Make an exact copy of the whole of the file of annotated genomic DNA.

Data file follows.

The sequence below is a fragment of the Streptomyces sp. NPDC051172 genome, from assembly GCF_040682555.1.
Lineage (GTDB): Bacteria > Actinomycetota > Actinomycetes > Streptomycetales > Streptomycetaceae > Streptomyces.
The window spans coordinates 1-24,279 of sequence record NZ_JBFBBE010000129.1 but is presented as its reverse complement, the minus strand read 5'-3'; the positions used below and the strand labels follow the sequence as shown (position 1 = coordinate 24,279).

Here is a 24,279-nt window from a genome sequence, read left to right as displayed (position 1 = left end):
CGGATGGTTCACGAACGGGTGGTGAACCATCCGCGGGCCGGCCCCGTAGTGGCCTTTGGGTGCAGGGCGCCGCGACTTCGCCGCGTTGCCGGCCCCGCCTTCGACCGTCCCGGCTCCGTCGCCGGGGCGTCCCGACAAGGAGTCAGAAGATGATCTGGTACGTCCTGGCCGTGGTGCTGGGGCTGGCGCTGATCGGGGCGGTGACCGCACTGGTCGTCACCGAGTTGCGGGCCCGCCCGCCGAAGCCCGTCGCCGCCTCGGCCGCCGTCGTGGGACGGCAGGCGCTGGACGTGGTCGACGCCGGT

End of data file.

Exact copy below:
The sequence below is a fragment of the Streptomyces sp. NPDC051172 genome, from assembly GCF_040682555.1.
Lineage (GTDB): Bacteria > Actinomycetota > Actinomycetes > Streptomycetales > Streptomycetaceae > Streptomyces.
The window spans coordinates 1-24,279 of sequence record NZ_JBFBBE010000129.1 but is presented as its reverse complement, the minus strand read 5'-3'; the positions used below and the strand labels follow the sequence as shown (position 1 = coordinate 24,279).

Here is a 24,279-nt window from a genome sequence, read left to right as displayed (position 1 = left end):
CGGATGGTTCACGAACGGGTGGTGAACCATCCGCGGGCCGGCCCCGTAGTGGCCTTTGGGTGCAGGGCGCCGCGACTTCGCCGCGTTGCCGGCCCCGCCTTCGACCGTCCCGGCTCCGTCGCCGGGGCGTCCCGACAAGGAGTCAGAAGATGATCTGGTACGTCCTGGCCGTGGTGCTGGGGCTGGCGCTGATCGGGGCGGTGACCGCACTGGTCGTCACCGAGTTGCGGGCCCGCCCGCCGAAGCCCGTCGCCGCCTCGGCCGCCGTCGTGGGACGGCAGGCGCTGGACGTGGTCGACGCCGGT